Khoi Vinh hates websites on which everything is “rendered to within an inch of its life.” Do we really need to see the little rivets on the mailbox icon?
Question: Is there any trend in contemporary design that you wish would just go away?
Khoi Vinh: I think there's a really selfish part of me that wishes I had the tools that I had today in the context of a designer practicing in the middle part of the 20th century when creating a single expression of an idea was the norm. If you had the power of today's hardware and software and the networks available, you could create some really amazing, amazing sort of declarative examples of designs. Some really terrific design solutions that had at the same time the privilege of not being questioned the way they were in the 20th century. So, in a really selfish way, I wish I had that, but at the same time, what -- I know that what keeps me interested in my job and in the medium in general that what makes every few months more interesting, or newly interesting every few weeks, is the idea that everything is changing, that the ideas that you think are sacrosanct and unimpeachable suddenly are up for grabs again. And I think that's turbulent, but I think there's a really refreshing sense of renewal there that always keeps me interested anyway.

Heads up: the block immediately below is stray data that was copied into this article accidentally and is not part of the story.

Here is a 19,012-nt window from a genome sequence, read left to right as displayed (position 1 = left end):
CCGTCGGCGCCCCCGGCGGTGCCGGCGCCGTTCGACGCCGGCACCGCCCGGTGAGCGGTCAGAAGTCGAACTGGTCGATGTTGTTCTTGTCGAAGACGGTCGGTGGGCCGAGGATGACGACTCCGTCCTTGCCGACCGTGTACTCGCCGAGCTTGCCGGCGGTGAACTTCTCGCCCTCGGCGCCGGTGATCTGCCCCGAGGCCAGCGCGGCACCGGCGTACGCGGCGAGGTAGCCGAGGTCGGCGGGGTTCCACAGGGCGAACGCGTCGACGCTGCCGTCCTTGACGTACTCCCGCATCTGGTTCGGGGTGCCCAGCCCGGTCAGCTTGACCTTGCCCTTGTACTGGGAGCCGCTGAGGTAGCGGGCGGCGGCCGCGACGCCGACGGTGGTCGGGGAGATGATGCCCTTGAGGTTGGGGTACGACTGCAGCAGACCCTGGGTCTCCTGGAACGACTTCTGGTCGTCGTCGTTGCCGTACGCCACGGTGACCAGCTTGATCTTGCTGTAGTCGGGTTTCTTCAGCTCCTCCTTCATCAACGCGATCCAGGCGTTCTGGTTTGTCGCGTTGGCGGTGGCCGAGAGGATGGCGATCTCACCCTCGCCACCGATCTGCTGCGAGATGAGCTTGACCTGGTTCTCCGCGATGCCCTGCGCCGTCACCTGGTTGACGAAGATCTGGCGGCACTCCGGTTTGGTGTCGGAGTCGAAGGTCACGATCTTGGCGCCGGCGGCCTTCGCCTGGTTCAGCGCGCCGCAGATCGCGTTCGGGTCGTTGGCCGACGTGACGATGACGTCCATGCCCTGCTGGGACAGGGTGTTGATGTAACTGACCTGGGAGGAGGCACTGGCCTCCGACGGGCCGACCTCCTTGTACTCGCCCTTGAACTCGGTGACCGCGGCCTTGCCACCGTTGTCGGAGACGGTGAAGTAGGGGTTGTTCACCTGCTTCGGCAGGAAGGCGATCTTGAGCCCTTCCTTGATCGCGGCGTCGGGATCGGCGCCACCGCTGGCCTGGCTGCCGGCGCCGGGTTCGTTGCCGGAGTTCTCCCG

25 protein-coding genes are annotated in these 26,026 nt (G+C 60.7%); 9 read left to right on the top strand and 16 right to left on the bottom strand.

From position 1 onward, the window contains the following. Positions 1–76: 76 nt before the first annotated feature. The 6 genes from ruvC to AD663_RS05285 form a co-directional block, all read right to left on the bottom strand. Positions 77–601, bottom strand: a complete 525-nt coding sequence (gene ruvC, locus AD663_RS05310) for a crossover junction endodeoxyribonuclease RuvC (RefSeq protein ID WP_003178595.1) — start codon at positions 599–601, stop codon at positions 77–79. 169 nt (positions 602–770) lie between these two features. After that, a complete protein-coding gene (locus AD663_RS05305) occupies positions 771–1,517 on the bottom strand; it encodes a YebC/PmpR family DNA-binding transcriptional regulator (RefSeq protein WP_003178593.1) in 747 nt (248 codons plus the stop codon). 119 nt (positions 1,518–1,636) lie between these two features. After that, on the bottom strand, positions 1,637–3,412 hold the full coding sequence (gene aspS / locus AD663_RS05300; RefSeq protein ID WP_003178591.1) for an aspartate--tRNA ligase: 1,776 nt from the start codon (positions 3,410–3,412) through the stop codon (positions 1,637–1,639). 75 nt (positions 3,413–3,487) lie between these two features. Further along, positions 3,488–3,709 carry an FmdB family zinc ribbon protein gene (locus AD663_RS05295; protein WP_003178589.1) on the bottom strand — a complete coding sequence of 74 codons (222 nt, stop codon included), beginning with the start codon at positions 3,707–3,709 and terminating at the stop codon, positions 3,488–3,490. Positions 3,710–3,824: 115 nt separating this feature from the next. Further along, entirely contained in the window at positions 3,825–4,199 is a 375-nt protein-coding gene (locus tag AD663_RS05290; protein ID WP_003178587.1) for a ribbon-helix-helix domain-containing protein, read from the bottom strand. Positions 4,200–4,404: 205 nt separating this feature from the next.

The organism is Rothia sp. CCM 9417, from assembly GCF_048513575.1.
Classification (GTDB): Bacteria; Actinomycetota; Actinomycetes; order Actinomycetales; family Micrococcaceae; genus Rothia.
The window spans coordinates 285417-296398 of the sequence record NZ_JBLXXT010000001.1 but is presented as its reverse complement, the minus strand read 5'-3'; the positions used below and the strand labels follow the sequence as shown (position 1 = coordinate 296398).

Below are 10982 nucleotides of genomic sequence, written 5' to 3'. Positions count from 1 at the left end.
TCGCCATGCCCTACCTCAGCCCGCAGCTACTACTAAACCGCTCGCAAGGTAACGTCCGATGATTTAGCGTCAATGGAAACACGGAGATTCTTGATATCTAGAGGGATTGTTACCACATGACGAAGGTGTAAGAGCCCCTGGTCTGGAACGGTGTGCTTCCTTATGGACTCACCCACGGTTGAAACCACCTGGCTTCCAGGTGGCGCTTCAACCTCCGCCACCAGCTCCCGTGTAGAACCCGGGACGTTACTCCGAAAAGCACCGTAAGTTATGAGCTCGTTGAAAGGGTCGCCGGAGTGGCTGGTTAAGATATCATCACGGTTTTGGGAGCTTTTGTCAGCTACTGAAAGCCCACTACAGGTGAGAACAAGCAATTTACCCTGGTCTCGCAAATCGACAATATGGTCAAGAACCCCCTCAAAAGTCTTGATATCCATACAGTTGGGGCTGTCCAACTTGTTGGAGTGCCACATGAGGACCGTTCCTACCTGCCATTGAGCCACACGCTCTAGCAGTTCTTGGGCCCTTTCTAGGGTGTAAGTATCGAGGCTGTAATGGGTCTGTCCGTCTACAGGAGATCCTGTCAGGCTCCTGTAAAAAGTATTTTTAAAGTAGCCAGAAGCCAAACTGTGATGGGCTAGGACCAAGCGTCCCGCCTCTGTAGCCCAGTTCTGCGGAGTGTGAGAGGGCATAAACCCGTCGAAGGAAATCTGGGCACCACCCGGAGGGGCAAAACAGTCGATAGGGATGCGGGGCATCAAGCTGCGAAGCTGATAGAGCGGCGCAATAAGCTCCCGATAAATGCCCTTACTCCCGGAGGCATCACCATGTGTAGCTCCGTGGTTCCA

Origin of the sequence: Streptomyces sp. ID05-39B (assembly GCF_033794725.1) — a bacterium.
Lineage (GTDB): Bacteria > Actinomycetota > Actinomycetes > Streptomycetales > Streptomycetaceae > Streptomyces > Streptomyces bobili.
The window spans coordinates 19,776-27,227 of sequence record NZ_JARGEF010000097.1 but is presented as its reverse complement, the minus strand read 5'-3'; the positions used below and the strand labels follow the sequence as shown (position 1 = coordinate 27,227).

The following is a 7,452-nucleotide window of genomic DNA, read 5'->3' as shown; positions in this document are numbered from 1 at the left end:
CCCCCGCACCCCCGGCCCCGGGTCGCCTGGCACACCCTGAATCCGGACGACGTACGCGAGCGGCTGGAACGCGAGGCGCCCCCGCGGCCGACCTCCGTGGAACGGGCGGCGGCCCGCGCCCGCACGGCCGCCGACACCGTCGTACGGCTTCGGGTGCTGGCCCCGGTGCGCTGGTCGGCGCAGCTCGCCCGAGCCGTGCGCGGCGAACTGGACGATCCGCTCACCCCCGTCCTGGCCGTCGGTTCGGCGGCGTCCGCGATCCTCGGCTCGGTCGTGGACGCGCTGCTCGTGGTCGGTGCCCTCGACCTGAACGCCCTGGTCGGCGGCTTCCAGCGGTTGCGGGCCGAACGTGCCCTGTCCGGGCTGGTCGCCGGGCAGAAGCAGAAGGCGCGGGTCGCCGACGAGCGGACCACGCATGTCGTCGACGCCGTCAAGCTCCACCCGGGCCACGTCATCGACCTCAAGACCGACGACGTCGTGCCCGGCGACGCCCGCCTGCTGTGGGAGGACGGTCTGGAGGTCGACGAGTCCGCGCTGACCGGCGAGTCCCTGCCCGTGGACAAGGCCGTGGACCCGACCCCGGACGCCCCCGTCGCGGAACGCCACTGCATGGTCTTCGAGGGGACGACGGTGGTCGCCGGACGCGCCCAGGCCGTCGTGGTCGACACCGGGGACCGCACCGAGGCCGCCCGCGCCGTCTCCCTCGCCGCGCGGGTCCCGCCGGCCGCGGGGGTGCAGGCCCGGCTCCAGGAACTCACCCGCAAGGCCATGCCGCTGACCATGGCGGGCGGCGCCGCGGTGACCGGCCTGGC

Question: What specific design clichés or faux pas do you see other Web designers falling into?
Khoi Vinh: Yeah. I think we are in this era right now where every element in a webpage is rendered to within an inch of its life. I think if it's a button, it looks like a physical button, you know, if it's a mailbox that's meant to signal a messaging functionality then the whole mailbox right down to the rivets on the hypothetical metallic housing is rendered. And I think there's a certain beauty to that school of design and illustration. I'm hoping that it's something that's going to expire soon. I think it's rather a little bit on the immature side, and I think there's actually an interesting correlation with the airbrush art that was really popular in the 70's where suddenly you had a new tool or a new interest in a tool that could produce like a new level of fidelity. And I think as technology and expertise makes possible these sort of amazing levels of fidelity to the real world, a lot of people sort of get sort of -- what's the word I'm looking for -- seduced into that. And after a time, they get tired of it and they become a little bit more interested, I think at a certain level of subtraction and a new level of sophistication. And that's kind of where I'm hoping design will move in the next few years.
Recorded on March 3, 2010
Interviewed by Austin rnAllen